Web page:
Most of us know the uncomfortable feelings associated with a sore throat.
You suddenly feel like your throat is scratchy or dry, your voice may become hoarse or raspy, and the lymph nodes in your neck may become swollen or engorged.
As the sore throat develops, it can become painful to talk or swallow. In addition, you may experience other symptoms like fever, cough, chills, body aches, headaches, or runny nose.
In some cases, you may see red or white spots appear on the roof of your mouth or the surface of your tonsils.
When you have a sore throat, it’s important to get to the bottom of what’s causing your symptoms.
Many conditions may be the culprit: for example, a bacterial infection, viral infection, and non-infectious conditions, including allergies , can all make your throat hurt.
Figuring out what you are suffering from can help you treat your pain effectively and avoid spreading your condition to others if you have an infection.
This article will explore the symptoms associated with strep throat, COVID-19, and other conditions that can cause asore throat.
I’ll also share information on the prescription medications and other treatment options available to patients and discuss when you should seek medical attention for your illness.
Strep Throat vs. Covid-19 Symptoms
Sore throats may be painful, but they are common, as well. When people have a sore throat they may feel irritation or a dry sensation in the back of their throat.
Their voice may get raspy or hoarse, the glands in their jaw and neck may begin to swell, and they may struggle to swallow without feeling discomfort.
Although the illnesses share similar symptoms, there are a few ways that doctors and patients can tell them apart.
Understanding the similarities and differences between strep throat and COVID-19 is a critical first step in treating your ailment and keeping your friends and family members safe.
A word of caution: if you are concerned about your sore throat and believe you may have COVID-19, call your doctor to discuss your symptoms and schedule a polymerase chain reaction (PCR) test.
Isolate yourself at home until you can get medical care, and continue isolation until your test comes back negative.
Always call ahead to your doctor’s office, testing facility, or hospital to let them know you may have been exposed to COVID-19 or that you may have COVID-19 so that they can adequately prepare for your arrival.
It can be difficult for a patient to distinguish between the symptoms of COVID-19 vs. strep throat, even though different infectious agents are behind each illness, the diseases share some common symptoms.
They include may:
- Sore or irritated throat
- Swollen lymph nodes in the neck, face, or jaw
- Nausea or vomiting
Note how quickly you developed your symptoms if you are trying to tell the difference between strep throat and COVID-19.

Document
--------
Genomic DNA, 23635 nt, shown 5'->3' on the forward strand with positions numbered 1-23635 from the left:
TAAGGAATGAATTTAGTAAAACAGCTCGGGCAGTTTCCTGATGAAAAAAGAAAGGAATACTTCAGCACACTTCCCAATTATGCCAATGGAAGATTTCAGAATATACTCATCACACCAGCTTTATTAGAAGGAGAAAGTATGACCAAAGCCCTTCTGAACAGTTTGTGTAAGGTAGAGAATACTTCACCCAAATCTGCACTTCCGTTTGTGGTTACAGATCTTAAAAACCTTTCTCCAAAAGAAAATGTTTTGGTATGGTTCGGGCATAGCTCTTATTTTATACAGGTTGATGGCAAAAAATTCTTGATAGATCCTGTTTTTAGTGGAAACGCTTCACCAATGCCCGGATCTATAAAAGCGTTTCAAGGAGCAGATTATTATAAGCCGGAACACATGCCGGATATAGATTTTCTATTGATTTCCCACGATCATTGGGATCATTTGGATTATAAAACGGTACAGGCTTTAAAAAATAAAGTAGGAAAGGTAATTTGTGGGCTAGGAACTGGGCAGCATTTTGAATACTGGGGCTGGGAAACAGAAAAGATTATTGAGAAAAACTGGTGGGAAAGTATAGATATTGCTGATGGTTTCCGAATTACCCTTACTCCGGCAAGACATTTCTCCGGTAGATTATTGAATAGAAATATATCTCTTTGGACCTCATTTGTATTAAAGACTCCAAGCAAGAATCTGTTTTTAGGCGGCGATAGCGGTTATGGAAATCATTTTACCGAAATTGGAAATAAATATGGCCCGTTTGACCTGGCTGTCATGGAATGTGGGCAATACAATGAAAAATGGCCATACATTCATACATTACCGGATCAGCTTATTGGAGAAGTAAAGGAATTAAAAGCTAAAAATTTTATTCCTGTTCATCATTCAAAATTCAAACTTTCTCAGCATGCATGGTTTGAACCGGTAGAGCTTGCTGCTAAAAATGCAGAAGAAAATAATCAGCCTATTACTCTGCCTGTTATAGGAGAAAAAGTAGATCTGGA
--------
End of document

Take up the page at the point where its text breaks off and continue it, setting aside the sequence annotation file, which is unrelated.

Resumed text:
Strep throat symptoms tend to develop very quickly, while signs of COVID-19 often appear more gradually.
Another thing to note is that while nausea and vomiting are common among adults with COVID-19, usually children with strep throat are more likely to experience those specific symptoms.
Strep Throat Symptoms
A few symptoms differentiate even mild cases of strep throat from other causes of sore throat and from COVID-19.
Many patients with a strep throat infection develop one or more of the following:
- Small, red spots or bumps on the roof of the mouth
- Red, swollen tonsils
- White spots or patches on the tonsils
- Streaks of pus on the tonsils
- They do not have a cough
If you see spots or streaks in your mouth, you might be experiencing strep throat symptoms.
Call your doctor to schedule a strep test and get an accurate diagnosis.
If your test comes back positive, your doctor may prescribe a course of antibiotics that will address your throat infection and relieve your discomfort.
Although some patients with COVID-19 experience sore throat symptoms similar to those of strep throat and other ailments, most also develop a host of other complaints of a respiratory illness.
According to researchers at the Center for Disease Control (CDC), most patients with COVID-19 symptoms experience one or more of the following:
- Difficulty breathing
- Body aches
- Blocked or clogged nasal passages
- Runny nose
- Loss of taste or smell
- Gastrointestinal symptoms like diarrhea
- Skin rash
While many cases of COVID-19 may be able to be managed at home, some patients can develop life-threatening symptoms that require emergency care in severe cases, including:
- Chest pain or pressure
- Difficulty breathing or shortness of breath
- Extreme fatigue
- Pale, blue, or gray skin, lips, or nails
If you are experiencing severe illness, call 9-1-1 or go to your nearest emergency room for medical treatment.
Be sure to call any medical facility you intend to visit ahead of time so that they can safely prepare for your arrival.
If you are suffering from a sore throat, your treatment will depend on the condition causing it.
Bacterial infections, like strep throat, can be treated with a prescription antibiotic.
Strep Throat Treatments
Strep throat occurs when group A Streptococcus bacteria invade your nose or mouth and begin to proliferate.
It starts when an infected person talks, laughs, or coughs, and the bacteria migrate through respiratory droplets from their body into yours.
It usually takes two to five days for people to develop strep throat symptoms once exposed to the disease.
Children are most at risk for developing strep throat, as they are likely to come into contact with bacteria at their school, playground, and daycare.
If you believe you have strep throat, the best way to get diagnosis and treatment is to contact your doctor and ask for a rapid strep test.
They will swab the inside of your throat to see if you test positive.
If you don’t test positive but your doctor still suspects you have strep throat, your doctor may take a throat culture swab to double-check your diagnosis.
Throat culture swab results take longer but are considered more accurate than rapid tests.